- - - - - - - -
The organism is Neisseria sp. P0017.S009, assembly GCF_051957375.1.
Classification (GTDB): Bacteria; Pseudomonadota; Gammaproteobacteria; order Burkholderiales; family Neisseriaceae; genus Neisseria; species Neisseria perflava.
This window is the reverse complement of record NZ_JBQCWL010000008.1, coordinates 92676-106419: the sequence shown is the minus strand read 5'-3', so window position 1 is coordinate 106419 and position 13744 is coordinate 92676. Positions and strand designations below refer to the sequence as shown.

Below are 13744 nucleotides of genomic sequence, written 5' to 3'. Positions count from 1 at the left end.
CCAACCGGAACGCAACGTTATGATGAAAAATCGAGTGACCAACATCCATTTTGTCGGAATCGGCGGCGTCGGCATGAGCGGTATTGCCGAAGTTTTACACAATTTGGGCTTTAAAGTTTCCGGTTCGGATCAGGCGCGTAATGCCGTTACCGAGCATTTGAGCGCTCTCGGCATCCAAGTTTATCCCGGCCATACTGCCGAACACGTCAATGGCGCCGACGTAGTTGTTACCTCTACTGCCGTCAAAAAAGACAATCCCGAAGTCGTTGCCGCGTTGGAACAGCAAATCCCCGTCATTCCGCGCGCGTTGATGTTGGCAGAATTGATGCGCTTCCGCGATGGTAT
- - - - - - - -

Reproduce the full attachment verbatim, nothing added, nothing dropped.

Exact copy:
The organism is Neisseria sp. P0017.S009, assembly GCF_051957375.1.
Classification (GTDB): Bacteria; Pseudomonadota; Gammaproteobacteria; order Burkholderiales; family Neisseriaceae; genus Neisseria; species Neisseria perflava.
This window is the reverse complement of record NZ_JBQCWL010000008.1, coordinates 92676-106419: the sequence shown is the minus strand read 5'-3', so window position 1 is coordinate 106419 and position 13744 is coordinate 92676. Positions and strand designations below refer to the sequence as shown.

Below are 13744 nucleotides of genomic sequence, written 5' to 3'. Positions count from 1 at the left end.
CCAACCGGAACGCAACGTTATGATGAAAAATCGAGTGACCAACATCCATTTTGTCGGAATCGGCGGCGTCGGCATGAGCGGTATTGCCGAAGTTTTACACAATTTGGGCTTTAAAGTTTCCGGTTCGGATCAGGCGCGTAATGCCGTTACCGAGCATTTGAGCGCTCTCGGCATCCAAGTTTATCCCGGCCATACTGCCGAACACGTCAATGGCGCCGACGTAGTTGTTACCTCTACTGCCGTCAAAAAAGACAATCCCGAAGTCGTTGCCGCGTTGGAACAGCAAATCCCCGTCATTCCGCGCGCGTTGATGTTGGCAGAATTGATGCGCTTCCGCGATGGTAT